Farm state legislators on Capitol Hill recite the myth that without federal assistance, tens of thousands of sturdy and reliable family farms would forever disappear from the rural landscape. In fact, the return to a price-control framework where farmers are guaranteed a minimum price for their crops would disproportionately benefit the largest and most profitable farms. This only accelerates farm consolidation and hastens the demise and sell-off of small and medium-sized family farmers.

According to Agriculture Department data, about 80 percent of farm payments went to farmers with gross sales of $250,000 or more. Meanwhile, genuinely struggling marginal farms with incomes of less than $10,000 receive about 1 percent of the federal payments.

The myth that American farmers can't survive under a free market system is contradicted by the fact that of the 300 or so food commodities grown in the U.S. most do not receive subsidies. Almost all the federal payments go the producers of just a handful of staple crops: corn, wheat, soybeans, rice, and cotton. Dairy, peanut, and sugar producers are also well-endowed with federal dollars.

This bill would alas, cast the "farm safety net" even wider than ever: to include Florida citrus and lime growers, Vermont sheep herders, Connecticut oystermen, Midwestern popcorn producers, Idaho potato farmers, California asparagus, avocado, onion, cranberry and wine producers. This year there's even talk of including emergency aid to Virginia horse breeders.

All that is standing in the way of this return to farm bill socialism is Mr. Lugar. His more market-based alternative would eliminate price supports, acreage set-asides and the dairy, peanut and sugar subsidies. Instead, Mr. Lugar would create a system of federal matching funds to farmers with the money going into IRA-type accounts.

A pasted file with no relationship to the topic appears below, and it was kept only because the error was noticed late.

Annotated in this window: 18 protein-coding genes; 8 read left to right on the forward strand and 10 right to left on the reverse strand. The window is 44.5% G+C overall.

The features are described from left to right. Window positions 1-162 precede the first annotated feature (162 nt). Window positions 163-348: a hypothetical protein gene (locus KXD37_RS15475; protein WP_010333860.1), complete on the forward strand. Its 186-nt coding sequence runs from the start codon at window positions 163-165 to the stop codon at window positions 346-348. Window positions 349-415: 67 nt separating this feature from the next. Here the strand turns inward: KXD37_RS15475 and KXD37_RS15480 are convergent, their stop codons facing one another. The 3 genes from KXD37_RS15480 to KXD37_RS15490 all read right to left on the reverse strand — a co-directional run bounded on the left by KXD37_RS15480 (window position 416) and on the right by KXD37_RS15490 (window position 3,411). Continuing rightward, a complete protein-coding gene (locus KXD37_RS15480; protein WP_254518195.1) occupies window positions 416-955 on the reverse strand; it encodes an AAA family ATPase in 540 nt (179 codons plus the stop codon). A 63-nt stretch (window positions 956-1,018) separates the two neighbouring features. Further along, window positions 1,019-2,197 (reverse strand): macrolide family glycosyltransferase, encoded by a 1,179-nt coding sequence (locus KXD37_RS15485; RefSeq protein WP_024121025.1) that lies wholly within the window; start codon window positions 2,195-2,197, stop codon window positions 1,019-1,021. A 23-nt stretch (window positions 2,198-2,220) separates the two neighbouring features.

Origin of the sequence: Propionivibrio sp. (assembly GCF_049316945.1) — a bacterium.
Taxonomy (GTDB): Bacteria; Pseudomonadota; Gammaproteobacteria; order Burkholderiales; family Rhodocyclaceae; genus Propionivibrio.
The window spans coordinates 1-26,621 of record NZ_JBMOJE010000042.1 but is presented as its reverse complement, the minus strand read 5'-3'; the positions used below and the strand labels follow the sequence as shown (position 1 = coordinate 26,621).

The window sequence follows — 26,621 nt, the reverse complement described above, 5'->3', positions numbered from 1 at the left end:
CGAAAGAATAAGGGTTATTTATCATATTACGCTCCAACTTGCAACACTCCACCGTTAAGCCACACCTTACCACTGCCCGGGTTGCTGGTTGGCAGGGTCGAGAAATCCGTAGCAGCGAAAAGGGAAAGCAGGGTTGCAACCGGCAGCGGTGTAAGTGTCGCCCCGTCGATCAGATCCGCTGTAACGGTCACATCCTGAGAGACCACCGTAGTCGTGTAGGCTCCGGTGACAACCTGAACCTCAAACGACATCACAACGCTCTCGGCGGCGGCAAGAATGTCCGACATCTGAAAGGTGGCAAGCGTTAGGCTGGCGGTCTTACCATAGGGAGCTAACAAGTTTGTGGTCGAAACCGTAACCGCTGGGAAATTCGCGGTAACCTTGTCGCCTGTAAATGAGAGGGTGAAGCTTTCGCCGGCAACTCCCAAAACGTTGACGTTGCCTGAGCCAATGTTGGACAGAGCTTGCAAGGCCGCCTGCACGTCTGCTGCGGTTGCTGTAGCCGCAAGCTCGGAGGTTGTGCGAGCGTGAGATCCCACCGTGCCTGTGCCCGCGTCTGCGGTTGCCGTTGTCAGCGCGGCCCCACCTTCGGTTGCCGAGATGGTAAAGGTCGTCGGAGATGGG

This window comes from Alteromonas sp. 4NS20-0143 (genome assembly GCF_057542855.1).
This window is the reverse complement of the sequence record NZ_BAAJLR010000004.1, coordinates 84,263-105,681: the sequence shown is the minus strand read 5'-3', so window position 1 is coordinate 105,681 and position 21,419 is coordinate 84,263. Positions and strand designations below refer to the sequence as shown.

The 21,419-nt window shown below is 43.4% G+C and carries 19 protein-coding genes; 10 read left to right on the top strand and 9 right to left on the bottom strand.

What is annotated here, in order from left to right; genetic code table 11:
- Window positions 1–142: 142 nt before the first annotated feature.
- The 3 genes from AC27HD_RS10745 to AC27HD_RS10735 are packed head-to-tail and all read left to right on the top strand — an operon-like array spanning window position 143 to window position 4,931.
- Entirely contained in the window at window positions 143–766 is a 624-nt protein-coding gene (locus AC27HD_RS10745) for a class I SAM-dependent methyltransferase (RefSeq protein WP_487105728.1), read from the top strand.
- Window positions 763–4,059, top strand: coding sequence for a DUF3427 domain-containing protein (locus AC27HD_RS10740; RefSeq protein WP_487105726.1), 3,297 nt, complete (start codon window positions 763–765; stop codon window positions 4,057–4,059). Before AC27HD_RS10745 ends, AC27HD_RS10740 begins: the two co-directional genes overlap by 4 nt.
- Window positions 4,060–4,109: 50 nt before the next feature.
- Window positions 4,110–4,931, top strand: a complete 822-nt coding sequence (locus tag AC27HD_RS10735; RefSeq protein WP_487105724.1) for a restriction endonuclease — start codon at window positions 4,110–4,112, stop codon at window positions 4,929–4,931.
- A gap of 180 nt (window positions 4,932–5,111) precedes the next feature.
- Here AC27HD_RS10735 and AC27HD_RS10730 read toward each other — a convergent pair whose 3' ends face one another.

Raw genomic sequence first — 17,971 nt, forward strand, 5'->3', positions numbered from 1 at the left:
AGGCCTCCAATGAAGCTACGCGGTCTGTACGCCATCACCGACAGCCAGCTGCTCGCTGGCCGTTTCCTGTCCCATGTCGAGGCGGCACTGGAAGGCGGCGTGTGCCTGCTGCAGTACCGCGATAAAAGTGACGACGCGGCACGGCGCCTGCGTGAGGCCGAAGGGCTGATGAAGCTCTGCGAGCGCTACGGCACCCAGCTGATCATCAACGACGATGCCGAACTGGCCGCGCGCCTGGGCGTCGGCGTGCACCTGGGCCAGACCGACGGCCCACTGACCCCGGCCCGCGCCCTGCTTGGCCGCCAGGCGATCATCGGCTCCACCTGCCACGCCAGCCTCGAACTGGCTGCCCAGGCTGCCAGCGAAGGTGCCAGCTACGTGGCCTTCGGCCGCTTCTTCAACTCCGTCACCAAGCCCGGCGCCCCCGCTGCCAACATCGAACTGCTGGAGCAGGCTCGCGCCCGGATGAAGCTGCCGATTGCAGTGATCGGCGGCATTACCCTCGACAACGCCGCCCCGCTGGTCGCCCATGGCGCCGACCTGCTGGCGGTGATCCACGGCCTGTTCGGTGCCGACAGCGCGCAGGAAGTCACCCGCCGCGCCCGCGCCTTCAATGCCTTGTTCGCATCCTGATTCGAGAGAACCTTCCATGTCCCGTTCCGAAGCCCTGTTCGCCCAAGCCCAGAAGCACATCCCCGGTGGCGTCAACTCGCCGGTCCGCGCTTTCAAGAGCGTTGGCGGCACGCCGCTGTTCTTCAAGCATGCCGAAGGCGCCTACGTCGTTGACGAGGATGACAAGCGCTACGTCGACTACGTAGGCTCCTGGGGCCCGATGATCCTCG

The money in these accounts could be used to purchase crop insurance and could be drawn down during bad crop years. This system would protect farmers from wild gyrations in their sales, by guaranteeing them 80 percent of their average income in any year. The Lugar approach would tug the farm system back in the direction of the free market system and would do so at a 10-year cost of $25 billion less than the House bill. No individual farmer would be eligible for more than $30,000 in aid in any given year.

The downside of the bill is that it would make almost all farmers eligible for federal help, and that could create brand new constituencies for these programs.

The optimal farm policy now for American farmers would be for the U.S. to terminate its production subsidies and call for Europe and Asia to do the same. In this time of global economic crisis, the U.S. should pitch a global free trade policy in agriculture as the most humanitarian way to provide cheap and abundant food to every corner of the globe. But we can't in good conscience call for a global system of free market agriculture if we don't practice what we preach here at home.

The best way to help farmers, taxpayers and consumers is to kill the House bill and start over.